The Safety of Unsafe Swift

 

New Features in Realm Obj-C & Swift

We recently released version 2.5 of Realm Objective‑C and Realm Swift – In this release, we’re empowering queries with support for diacritic-insensitive string search, adding the ability to compare nested objects against NULL and applying a large number of bug fixes to keep your apps running strong. We’re also now producing Swift binaries for Swift 3.0, 3.0.1, 3.0.2 and 3.1.

Swift protects you from undefined behavior by not allowing direct memory access by default. The Swift unsafe APIs help you construct code that is highly readable and only unsafe where it has to be.


Undefined Behavior

I’ll be going over the safety of unsafe Swift today, and we begin with undefined behavior. Undefined behavior is universally bad. It’s utterly bogus. Developers hate undefined behavior because the program might crash. It might work. It might crash, but an hour later, something undeniably bizarre might happen. So, in short, undefined behavior destroys software schedule and Swift goes to great lengths in order to ensure safety for your code, and it does that by not allowing direct access to memory, or access to uninitialized variables and that’s by default.

Swift Pointers

But sometimes you need to get that access, such as when you’re working with an unsafe language like C or you need some performance or access to some low level stuff. And Swift gives you a lot of tools to do this. Instead of just one pointer type, there’s over half a dozen of them. Mutable, not mutable. Raw versus tight. Buffers or collections versus strides.

And actually earlier this year, I produced a free tutorial on raywenderlich.com that explains these pointer types. It also gives a couple examples, a streaming data compression algorithm and a typesafe random number generator.

Dictionaries and Sets

But I wanna talk about another aspect today or another application with regard to dictionaries and sets. And these are great because they give you constant time lookup, but that all depends on having a good hash value. If you have a bad hash value, all of those guarantees go away, and you’re suddenly left with linear time lookup, and linear time lookup is just one loop away from quadratic time.

And actually hackers have used flaws in hashing algorithms to launch denial of service attacks. So the Swift Standard Library gives you a bunch of nice… supplies the hash value for a bunch of types and you can leverage those in your own code.

So here’s a good example using hash value. Yay.


    struct Angle: Hashable {
        var radians: Double

    var hashValue: Int {
        return radians.hashValue
        }
    }

But what about larger types? Well, we could use an exclusive OR operation.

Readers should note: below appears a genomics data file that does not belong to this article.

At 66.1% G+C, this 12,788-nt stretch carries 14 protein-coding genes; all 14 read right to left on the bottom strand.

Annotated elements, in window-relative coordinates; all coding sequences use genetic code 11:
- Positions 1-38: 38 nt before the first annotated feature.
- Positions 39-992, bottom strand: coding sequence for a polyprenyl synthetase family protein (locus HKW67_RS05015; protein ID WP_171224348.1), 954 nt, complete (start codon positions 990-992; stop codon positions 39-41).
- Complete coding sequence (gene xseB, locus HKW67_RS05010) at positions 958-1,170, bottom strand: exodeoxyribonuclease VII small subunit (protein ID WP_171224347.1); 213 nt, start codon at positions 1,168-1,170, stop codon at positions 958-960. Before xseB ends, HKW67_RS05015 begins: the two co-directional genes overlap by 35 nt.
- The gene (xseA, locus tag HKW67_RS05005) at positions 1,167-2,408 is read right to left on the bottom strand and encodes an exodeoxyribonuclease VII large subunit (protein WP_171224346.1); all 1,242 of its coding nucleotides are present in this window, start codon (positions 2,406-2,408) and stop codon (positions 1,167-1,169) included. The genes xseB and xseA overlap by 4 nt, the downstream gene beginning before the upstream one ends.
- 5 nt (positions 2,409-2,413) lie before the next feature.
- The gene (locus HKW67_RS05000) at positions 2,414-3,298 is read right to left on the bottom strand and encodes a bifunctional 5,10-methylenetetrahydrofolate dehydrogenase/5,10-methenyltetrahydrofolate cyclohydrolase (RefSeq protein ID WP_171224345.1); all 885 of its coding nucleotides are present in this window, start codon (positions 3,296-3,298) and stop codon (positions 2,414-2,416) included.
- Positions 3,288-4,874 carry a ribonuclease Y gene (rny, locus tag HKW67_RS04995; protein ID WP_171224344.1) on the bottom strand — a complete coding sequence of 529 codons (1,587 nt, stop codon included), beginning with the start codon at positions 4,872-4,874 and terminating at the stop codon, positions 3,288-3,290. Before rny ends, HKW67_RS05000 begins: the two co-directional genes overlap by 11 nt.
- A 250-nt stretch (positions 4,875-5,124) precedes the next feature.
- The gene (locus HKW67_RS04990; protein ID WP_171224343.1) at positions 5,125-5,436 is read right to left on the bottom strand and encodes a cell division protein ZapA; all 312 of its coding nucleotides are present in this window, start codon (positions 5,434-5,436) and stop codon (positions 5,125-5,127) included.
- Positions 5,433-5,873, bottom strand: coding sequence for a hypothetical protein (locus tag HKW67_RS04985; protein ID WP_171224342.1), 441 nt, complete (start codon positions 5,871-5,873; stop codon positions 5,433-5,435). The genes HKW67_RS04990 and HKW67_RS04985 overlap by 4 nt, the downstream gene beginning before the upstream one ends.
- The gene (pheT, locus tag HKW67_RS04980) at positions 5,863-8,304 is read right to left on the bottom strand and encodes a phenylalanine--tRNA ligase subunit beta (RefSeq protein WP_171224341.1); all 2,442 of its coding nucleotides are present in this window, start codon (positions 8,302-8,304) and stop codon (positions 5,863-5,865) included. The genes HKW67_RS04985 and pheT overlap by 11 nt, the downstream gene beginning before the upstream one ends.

struct Point: Hashable {
    var x, y: Double

    var hashValue: Int {
      return x.hashValue ^ y.hashValue
    }
  }

But if X and Y happen to be the same value, this is gonna hash to zero. That means you’re gonna get lots of collisions at zero if your data set has lots of equal values. So depending on your data set, this might not be a great hashing algorithm. So you could fake it, and I’ve seen this in actual code, where someone will render their object out as a string, and then call hash value on that string.


    struct Point: Hashable {
        var x, y: Double

    var hashValue: Int {
        return "\(x),\(y)".hashValue
        }
    }
    

While this fulfills the requirements of the hashable protocol, it’s not great because it requires a heap allocation, and we’re trying to be fast, remember? Heap allocations are expensive. So we can do better.


    protocol HashAlgorithm {
        init()                         // 1
        mutating func consume(bytes:)  // 2
        var finalValue: Int            // 3
    }

And it turns out that heap hashing algorithms have this basic form of initializing themselves, consuming bytes, and then spitting out a final value.

So a hash algorithm author just needs to consume bytes and maybe while this isn’t so friendly of code, there’s actually no real unsafe code here.


    struct FVN1AHash: HashAlgorithm {
        private var hash: UInt64 = 0xcbf29ce484222325
        private let prime: UInt64 = 0x100000001b3

        mutating func consume<S: Sequence>(bytes: S) 
                where S.Iterator.Element == UInt8 {
            for byte in bytes {
                hash = (hash ^ UInt64(byte)) &* prime
                }
            }

        var finalValue: Int {
            return Int(truncatingBitPattern: hash)
        }
    }

And on the client’s side, we have this hash value, the FVN1A hash value.


    var hashValue: Int {
        var hash = FVN1AHash()
        hash.consume(x)
        hash.consume(y)
        return hash.finalValue
    }

They’re just declaring it on the stack and then consuming the X and Y and spitting out the hash value. And it’s only hidden away in the hash algorithm, these protocol extensions that give you access to the bytes or the types that you’re accessing, using unsafe code to access bytes, so it’s hidden away.


    extension HashAlgorithm {
        mutating func consume<I: Integer>(_ value: I) {
            var temp = value
            withUnsafeBytes(of: &temp) { rawBufferPointer in
                consume(bytes: rawBufferPointer)
            }
        }
    }

And this is the point, is that while Swift gives you this unsafe access, by constructing your APIs in this kind of way, you can really isolate your unsafe code so that you have these nice, easy to use APIs. And this talk, or the material for this talk, is coming from a Ray Wenderlich video tutorial series that I’m working on that will hopefully come out later this year and I hope you have a chance to watch it. Thank you!


Ray Fix

Ray Fix

Cofounder and lead developer at Pelfunc, Inc. a small startup in San Diego, CA. Before that he worked as a software engineer at Cognex Corporation based in Natick, MA.